Newman University’s annual High Tea has a new name. Now known as the St. John Henry Newman High Tea, it is keeping the same, long-lasting practices that make it a Newman tradition.
The event will be held at two different times Tuesday, Feb. 18 — the more formal tea from 2-4 p.m. and a casual tea from 5-7 p.m. — in the Dugan-Gorges Conference Center.
The Celebrations Task Force made the decision to rename the event to reflect the university’s namesake being canonized in 2019.
Assistant Director of Campus Ministry Emily Simon ‘16, who sits on the task force, said the decision was made due to the event’s timing.
“The week that high tea always takes place is also St. John Henry Newman Week,” said Simon. “Because of that, we decided that renaming the event was a good idea … to recognize the connection to the history of St. John Henry Newman.”
Though the change in name is new, High Tea has been a tradition since the ’80s, event coordinator Sheryl Stanley said.
“The High Tea tradition was started as a way to honor the school’s namesake, Cardinal John Henry Newman during Cardinal Newman week and as a reminder of his English heritage,” she said. “Over the years, the tradition has always included volunteers — staff, administration, professors, alumni and students — that bake, make and plate food and then serve them to the guests.”
Simon, who has seen high tea both as a student and a staff member, said this event has never failed to impress.
“It brings in a huge crowd and not just current students and current faculty and staff, but people who have retired, people who are alumni, people who have just enjoyed this tradition year after year,” she said.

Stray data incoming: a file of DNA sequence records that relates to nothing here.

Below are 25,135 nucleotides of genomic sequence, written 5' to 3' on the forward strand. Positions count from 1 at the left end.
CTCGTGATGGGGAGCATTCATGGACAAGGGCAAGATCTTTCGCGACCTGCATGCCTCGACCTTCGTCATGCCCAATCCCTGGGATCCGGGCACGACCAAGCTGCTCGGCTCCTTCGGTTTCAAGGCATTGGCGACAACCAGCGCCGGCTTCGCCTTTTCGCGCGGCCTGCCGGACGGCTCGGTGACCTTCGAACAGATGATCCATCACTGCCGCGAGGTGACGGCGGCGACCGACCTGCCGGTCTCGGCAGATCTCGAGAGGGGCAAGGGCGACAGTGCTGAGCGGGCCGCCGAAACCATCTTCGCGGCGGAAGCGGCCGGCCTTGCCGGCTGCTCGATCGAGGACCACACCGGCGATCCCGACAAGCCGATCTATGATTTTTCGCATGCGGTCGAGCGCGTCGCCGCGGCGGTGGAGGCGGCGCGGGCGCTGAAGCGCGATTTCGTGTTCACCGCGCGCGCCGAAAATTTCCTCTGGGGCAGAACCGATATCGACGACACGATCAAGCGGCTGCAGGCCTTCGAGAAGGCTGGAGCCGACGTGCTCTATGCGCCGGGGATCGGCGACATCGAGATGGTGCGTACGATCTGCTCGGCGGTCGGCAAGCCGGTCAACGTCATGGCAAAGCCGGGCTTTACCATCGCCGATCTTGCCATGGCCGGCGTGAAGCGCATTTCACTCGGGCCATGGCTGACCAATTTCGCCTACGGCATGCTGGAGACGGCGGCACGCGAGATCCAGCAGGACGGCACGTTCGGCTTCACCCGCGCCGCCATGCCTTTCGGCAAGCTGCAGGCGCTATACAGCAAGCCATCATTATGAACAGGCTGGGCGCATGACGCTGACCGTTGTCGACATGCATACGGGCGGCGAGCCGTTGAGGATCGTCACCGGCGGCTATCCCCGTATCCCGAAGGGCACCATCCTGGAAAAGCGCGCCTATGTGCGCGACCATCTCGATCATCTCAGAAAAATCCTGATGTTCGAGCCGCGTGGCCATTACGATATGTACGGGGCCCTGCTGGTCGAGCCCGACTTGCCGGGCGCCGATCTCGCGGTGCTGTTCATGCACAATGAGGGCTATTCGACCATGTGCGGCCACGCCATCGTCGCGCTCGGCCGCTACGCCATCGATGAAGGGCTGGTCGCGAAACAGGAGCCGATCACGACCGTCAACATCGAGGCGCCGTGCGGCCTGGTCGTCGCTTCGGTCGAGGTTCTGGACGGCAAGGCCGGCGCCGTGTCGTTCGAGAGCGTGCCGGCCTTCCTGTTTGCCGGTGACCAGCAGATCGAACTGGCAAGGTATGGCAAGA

Stanely said many guests take the tradition to the next level.
“I love that many guests embrace the English tradition and come in hats and even gloves to the event. It is amazing to see so many working together to provide this event for each other but dressing for the occasion is really fun,” she said.
Cheryl Golden, Ph.D., who volunteers for the St. John Henry High Tea each year, said the event brings out the best in the university.
“It has become an extravaganza of hard work and great love for this university that people put forward. We try to bake recipes that are as authentic as possible historically from the time of Newman in the 19th century,” she said.
“My personal favorite are the shortbread cookies. I have a recipe from Shirley Rueb, who used to be our registrar. She is now retired. It’s the best recipe for shortbread I’ve ever tasted.”
Simon said she sends an email before the event asking for volunteers, adding it is truly a group effort to pull off this event.
“A lot of people contribute to make this happen. It’s good food. It’s good conversation. And it’s very beautiful.”
Stanley said this event is important because it provides a time of reflection and connection to both Newman University’s heritage and community.
“This beloved event helps us take a few minutes to relax and appreciate the heritage that led to a plan to educate students and adults in a way that promoted a liberal or well-rounded view of the world, and to be thankful for those around us that help us each day in more ways than we usually realize,” she said. “Each of us has our personal cross to carry but together we are stronger with the opportunity to help each other.”